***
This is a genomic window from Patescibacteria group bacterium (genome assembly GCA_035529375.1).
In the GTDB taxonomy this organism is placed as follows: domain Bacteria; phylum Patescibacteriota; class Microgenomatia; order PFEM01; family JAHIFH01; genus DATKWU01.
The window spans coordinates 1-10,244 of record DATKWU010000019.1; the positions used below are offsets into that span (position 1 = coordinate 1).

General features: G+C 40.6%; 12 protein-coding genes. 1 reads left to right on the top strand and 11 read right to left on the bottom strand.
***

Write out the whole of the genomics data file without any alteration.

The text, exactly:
This is a genomic window from Patescibacteria group bacterium (genome assembly GCA_035529375.1).
In the GTDB taxonomy this organism is placed as follows: domain Bacteria; phylum Patescibacteriota; class Microgenomatia; order PFEM01; family JAHIFH01; genus DATKWU01.
The window spans coordinates 1-10,244 of record DATKWU010000019.1; the positions used below are offsets into that span (position 1 = coordinate 1).

General features: G+C 40.6%; 12 protein-coding genes. 1 reads left to right on the top strand and 11 read right to left on the bottom strand.